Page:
This watch rarely ever comes up at auction: the A. Lange & Söhne Arkade was one of the four original timepieces issued by the Saxon brand in 1994 at its rebirth. Walter Lange imagined the Arkade as the brand’s “ladies’ timepiece,” but gendering watches was a practice discarded at A. Lange & Söhne early on, the brand preferring instead to use adjectives like “Grand” for the larger versions and “Little” for the smaller versions of watches that deviated from their classic sizes.
The lot here is the Grand Arkade, which was launched in 2002, and not the classic size, which I recall having been discontinued before then. The Grand Arkade was discontinued in 2005.
Aside from the size – a robust 38 x 29.5 x 9 mm – the Grand Arkade includes other stylistic changes over the smaller Arkade such as the greater number of Arabic numerals over hour markers and a larger subsidiary seconds dial with a triangle-tipped hand.
The Arkade is rarely seen on the second-hand market. And within the small amount of Arkade models in circulation, the white gold versions with their beautiful deep blue galvanized solid silver dials are even rarer.
This watch was a real deal at the auction house’s estimate of CHF 6,000-8,000, and was certainly treasured by its new owner, who procured it for CHF 17,500.
It makes me so happy to see this watch again! One of Alain Silberstein’s crazy tourbillons from 2003 from one of his craziest ideas: a limited edition of sixteen different tourbillons, each one funkier than the next and limited to 500 pieces – at that time an incredible number of tourbillons to be making. They were powered by the now-defunct Progress tourbillon caliber (which later became STT and was finally taken over by Bovet to become Dimier in 2006).
I have no first-hand knowledge as to whether the editions were produced to the end, but Ineichen notes that there may not be any examples numbered over 100. Both Ineichen and Phillips do not believe that the production run was completed.
“Kinetic art” is what Silberstein called this marriage of color and technology. Remember that at that time tourbillons were still serious business; clothed in anything other than a traditional look they were bound to generate comment and criticism. This piece is representative of a cutting-edge moment in Silberstein’s career.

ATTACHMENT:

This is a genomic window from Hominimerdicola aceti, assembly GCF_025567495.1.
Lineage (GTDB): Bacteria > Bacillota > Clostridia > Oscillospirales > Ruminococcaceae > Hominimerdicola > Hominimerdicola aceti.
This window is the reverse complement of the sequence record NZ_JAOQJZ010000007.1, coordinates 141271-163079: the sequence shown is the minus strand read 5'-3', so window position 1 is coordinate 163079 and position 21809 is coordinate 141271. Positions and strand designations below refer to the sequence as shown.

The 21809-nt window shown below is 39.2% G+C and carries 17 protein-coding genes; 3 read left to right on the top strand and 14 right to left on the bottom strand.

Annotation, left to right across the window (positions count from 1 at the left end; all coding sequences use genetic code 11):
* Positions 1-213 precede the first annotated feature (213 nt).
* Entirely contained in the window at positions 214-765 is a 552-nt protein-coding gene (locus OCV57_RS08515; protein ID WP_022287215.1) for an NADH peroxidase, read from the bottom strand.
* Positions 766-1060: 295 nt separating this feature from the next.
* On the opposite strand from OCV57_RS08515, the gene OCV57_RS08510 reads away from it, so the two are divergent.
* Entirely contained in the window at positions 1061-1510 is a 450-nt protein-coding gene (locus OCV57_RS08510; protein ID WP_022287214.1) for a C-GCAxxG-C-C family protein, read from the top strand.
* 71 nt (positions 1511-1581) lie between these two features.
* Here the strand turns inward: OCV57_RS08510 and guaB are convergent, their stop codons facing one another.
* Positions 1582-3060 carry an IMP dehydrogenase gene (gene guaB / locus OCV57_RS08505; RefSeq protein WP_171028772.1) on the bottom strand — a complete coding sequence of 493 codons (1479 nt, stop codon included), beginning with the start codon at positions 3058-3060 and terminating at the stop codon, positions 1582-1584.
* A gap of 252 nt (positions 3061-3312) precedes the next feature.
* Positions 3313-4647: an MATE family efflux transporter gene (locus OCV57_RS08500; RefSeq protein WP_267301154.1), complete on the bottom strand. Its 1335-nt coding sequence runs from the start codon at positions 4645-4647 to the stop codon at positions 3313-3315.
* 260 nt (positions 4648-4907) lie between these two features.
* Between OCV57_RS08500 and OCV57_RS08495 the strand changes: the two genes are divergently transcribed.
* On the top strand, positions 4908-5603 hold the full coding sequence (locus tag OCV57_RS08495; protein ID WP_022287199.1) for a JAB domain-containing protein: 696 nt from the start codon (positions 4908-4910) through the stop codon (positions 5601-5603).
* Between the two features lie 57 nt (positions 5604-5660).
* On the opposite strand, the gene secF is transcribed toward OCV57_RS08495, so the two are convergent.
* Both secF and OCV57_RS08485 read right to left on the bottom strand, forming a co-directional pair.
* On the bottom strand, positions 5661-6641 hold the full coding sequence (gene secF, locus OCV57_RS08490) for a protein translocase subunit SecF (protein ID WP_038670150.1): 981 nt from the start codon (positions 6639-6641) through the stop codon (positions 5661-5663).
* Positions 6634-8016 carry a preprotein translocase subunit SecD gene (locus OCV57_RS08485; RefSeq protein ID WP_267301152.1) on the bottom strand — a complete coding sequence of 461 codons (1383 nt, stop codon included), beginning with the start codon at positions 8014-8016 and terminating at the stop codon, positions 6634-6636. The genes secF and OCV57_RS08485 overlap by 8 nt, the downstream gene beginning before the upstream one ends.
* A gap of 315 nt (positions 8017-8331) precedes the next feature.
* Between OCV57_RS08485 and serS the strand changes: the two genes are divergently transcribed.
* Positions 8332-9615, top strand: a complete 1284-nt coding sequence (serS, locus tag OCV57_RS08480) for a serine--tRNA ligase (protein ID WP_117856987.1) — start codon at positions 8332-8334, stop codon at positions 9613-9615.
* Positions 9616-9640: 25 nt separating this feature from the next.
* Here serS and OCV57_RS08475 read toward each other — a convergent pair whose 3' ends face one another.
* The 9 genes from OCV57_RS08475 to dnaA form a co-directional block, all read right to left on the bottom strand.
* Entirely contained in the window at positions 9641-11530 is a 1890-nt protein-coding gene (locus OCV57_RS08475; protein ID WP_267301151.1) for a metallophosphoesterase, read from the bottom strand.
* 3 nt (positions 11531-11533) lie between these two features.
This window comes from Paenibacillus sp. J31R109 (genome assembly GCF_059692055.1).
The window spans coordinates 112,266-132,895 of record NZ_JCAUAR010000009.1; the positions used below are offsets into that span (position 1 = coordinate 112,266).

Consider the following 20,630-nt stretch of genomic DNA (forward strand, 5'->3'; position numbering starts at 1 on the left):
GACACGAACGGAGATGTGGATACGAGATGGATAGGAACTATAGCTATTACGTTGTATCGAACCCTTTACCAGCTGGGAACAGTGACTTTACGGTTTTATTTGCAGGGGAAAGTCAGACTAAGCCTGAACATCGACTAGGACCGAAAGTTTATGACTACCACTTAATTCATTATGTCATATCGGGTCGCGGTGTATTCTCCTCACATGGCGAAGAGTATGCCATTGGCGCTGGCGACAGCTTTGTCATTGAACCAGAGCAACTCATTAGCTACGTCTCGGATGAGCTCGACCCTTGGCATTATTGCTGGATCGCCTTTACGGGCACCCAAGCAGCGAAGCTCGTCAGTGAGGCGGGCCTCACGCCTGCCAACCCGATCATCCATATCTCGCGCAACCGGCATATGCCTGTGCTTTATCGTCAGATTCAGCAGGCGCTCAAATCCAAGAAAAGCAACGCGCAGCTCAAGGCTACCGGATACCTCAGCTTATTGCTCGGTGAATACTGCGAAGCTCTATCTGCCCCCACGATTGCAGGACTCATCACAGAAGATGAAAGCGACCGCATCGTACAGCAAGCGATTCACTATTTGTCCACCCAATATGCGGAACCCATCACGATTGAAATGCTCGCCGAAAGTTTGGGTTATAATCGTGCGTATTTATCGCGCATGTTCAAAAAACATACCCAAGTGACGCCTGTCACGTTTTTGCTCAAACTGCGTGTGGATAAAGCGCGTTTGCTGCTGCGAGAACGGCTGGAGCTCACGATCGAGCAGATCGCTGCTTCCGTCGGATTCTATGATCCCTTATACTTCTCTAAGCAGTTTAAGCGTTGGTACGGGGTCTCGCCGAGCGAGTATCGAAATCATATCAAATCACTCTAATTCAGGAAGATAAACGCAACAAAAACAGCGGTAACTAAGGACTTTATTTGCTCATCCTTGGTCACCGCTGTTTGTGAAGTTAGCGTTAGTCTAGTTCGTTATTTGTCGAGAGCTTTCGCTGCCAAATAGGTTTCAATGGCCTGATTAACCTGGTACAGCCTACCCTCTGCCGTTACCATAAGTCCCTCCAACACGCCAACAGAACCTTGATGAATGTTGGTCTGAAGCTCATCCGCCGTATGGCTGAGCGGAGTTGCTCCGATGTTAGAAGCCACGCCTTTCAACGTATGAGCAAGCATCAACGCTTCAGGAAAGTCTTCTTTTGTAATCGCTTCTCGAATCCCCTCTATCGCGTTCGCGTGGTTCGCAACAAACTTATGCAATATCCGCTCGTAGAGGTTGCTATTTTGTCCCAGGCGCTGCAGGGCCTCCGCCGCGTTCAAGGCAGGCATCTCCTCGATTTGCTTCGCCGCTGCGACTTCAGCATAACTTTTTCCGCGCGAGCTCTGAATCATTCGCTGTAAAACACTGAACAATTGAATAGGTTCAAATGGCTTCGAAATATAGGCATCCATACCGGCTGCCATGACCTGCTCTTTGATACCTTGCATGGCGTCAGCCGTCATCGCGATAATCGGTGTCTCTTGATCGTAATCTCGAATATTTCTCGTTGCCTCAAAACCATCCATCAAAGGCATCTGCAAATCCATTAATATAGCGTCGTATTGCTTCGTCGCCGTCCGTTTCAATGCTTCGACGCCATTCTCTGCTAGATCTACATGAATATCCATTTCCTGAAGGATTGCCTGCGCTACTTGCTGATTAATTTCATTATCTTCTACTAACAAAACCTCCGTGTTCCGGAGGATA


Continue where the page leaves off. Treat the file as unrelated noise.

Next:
The Alain Silberstein Tourbillon Volant Blue PVD Limited Edition is a piece of modern watch history for sure. Its estimate was CHF 15,000-20,000 and it sold for CHF 29,000.
The Ulysse Nardin Freak, however, is objectively an even bigger piece of watch history.
There are very few timepieces that have changed the course of watch history, but Ulysse Nardin’s Freak is one of them. I think that the truly modern era of watchmaking began in 2000 with the introduction of the first Freak with its Dual Direct Escapement. The shape of the escape wheels in the Dual Direct Escapement that made up the minute hand, and the fact that there were two of them, made it necessary for them to be lighter, more efficient, harder, more elastic, more resistant to wear, and above all friction-free so that they did not require lubrication.
Ulysse Nardin’s ensuing exploration of the LIGA process to make these escape wheels put the company’s extensive research into real motion. Supplier Mimotec not only enabled the brand to create perfectly smooth, friction-free parts in nickel and nickel-phosphorus alloys that were ideal for prototyping, but also joined Ulysse Nardin in the quest for further research into silicon.
Ulysse Nardin had originally partnered with CSEM (Centre Suisse d’Electronique et de Microtechnique S.A) for its work with silicon in a group that at the time comprised Swatch Group, Rolex, Patek Philippe, Richemont, and the Federation of the Swiss Watch Industry (FH).
In 2006, Mimotec and Ulysse Nardin entered into a joint venture to explore the combination of LIGA and silicon, christening the new firm created from the partnership Sigatec.
The Freak broke major conventions in traditional watchmaking, and the brand continued to introduce new versions of it that acted as little wrist laboratories. And was the first to do so.
Ineichen offered several versions of the Freak in this twenty-second year after its introduction (and perhaps not coincidentally the same year that Ulysse Nardin has chosen to head back to something closer to its own roots). Lots 3 and 4 are both variations of the second iteration of the Freak (Reference 026-88) launched in 2005 with a new version of the bezel and a bezel-locking mechanism to make moving the “hands” inadvertently less possible. Both versions (lot 3 in pink gold and lot 4 in white gold) carried estimates of CHF 15,000-20,000 and sold for CHF 23,000 and CHF 24,000 respectively.
Lot 17 is a white gold Freak Blue Phantom, which launched in 2008, though this example is from 2011. It was the last to be produced with the original caliber architecture conceived by Ludwig Oechslin. It carried an estimate of CHF 20,000-25,000 and sold for CHF 25,000.
Which brings us to lot 18, the Freak Diavolo Tourbillon Blue Reference 2080-115/02, the first of the new version of the Freak called the Diavolo with a 60-second flying tourbillon replacing the dual escape wheels of the original concept. This new caliber was developed in 2010, debuting in the Freak Diavolo Rolf 75 in celebration of previous owner Rolf Schnyder’s seventy-fifth birthday. This particular example came after that and was manufactured in 2014. It was offered at an estimate of CHF 25,000-30,000 and sold for CHF 39,000.
Together, these examples of the Ulysse Nardin Freak presented a great overview of the evolution of this watch up until Ulysse Nardin’s takeover by Kering in 2014 after Schnyder’s death, when the watch completely changed character. Now, with Kering having sold the brand to its management team, I am seeing a return to some of the root ideas. But that’s a story for another day.
For more on this auction, please visit ineichen.com.